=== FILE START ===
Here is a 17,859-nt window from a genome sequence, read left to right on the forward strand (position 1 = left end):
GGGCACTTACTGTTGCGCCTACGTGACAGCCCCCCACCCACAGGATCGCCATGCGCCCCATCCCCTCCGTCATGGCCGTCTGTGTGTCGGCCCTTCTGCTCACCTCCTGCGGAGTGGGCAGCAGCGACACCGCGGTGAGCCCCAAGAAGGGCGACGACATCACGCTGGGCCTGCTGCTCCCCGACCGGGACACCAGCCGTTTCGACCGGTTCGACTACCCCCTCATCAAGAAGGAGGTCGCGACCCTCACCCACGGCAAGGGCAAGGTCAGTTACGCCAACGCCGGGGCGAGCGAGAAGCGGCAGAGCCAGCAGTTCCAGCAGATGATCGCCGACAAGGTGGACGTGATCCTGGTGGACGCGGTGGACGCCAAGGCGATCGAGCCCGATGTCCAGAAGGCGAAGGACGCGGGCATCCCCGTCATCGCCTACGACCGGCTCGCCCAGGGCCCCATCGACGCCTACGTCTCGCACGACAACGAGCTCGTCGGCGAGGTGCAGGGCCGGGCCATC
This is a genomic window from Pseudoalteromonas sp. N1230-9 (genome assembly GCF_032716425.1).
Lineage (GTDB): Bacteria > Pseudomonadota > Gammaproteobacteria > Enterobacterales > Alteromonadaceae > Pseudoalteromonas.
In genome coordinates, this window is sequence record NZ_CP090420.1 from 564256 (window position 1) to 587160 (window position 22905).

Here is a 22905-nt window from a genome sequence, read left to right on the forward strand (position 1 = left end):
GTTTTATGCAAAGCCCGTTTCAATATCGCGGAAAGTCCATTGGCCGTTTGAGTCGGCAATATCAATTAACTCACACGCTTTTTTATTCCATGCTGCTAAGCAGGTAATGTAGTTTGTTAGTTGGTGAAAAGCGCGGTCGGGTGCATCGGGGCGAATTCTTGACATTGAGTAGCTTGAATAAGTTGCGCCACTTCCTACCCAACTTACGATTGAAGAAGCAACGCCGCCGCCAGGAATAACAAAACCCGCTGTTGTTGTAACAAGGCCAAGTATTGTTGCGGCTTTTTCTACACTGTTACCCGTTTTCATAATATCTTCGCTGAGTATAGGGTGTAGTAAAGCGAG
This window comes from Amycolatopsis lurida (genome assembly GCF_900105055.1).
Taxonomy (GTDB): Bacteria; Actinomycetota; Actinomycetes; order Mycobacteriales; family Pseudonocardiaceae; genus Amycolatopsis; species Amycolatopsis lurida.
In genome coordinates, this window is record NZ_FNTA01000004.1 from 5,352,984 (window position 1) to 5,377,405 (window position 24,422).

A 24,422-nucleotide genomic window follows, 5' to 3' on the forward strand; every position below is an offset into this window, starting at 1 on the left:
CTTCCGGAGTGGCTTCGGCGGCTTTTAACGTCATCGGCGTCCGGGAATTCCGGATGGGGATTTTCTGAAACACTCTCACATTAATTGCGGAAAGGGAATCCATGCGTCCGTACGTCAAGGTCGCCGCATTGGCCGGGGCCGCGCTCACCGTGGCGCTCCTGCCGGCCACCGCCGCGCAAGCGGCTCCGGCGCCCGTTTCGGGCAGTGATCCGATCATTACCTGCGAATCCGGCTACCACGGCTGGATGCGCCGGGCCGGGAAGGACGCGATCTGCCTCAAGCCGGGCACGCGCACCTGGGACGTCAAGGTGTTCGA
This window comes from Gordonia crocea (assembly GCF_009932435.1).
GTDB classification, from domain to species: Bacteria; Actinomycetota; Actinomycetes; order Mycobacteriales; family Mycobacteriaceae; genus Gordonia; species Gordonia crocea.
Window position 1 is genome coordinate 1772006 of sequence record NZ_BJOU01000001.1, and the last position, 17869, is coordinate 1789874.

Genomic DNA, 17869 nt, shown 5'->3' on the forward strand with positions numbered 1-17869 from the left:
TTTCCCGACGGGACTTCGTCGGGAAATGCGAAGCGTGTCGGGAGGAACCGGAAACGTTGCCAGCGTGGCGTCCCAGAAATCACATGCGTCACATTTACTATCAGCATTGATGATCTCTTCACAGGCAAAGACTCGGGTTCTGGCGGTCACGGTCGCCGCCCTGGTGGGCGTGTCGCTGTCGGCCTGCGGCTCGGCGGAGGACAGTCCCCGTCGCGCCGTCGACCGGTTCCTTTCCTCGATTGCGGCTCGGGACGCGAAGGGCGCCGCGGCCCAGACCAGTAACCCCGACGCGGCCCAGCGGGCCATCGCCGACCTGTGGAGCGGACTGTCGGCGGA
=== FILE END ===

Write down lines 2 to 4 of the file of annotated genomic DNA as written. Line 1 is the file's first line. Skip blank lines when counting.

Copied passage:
GGGCACTTACTGTTGCGCCTACGTGACAGCCCCCCACCCACAGGATCGCCATGCGCCCCATCCCCTCCGTCATGGCCGTCTGTGTGTCGGCCCTTCTGCTCACCTCCTGCGGAGTGGGCAGCAGCGACACCGCGGTGAGCCCCAAGAAGGGCGACGACATCACGCTGGGCCTGCTGCTCCCCGACCGGGACACCAGCCGTTTCGACCGGTTCGACTACCCCCTCATCAAGAAGGAGGTCGCGACCCTCACCCACGGCAAGGGCAAGGTCAGTTACGCCAACGCCGGGGCGAGCGAGAAGCGGCAGAGCCAGCAGTTCCAGCAGATGATCGCCGACAAGGTGGACGTGATCCTGGTGGACGCGGTGGACGCCAAGGCGATCGAGCCCGATGTCCAGAAGGCGAAGGACGCGGGCATCCCCGTCATCGCCTACGACCGGCTCGCCCAGGGCCCCATCGACGCCTACGTCTCGCACGACAACGAGCTCGTCGGCGAGGTGCAGGGCCGGGCCATC
This is a genomic window from Pseudoalteromonas sp. N1230-9 (genome assembly GCF_032716425.1).
Lineage (GTDB): Bacteria > Pseudomonadota > Gammaproteobacteria > Enterobacterales > Alteromonadaceae > Pseudoalteromonas.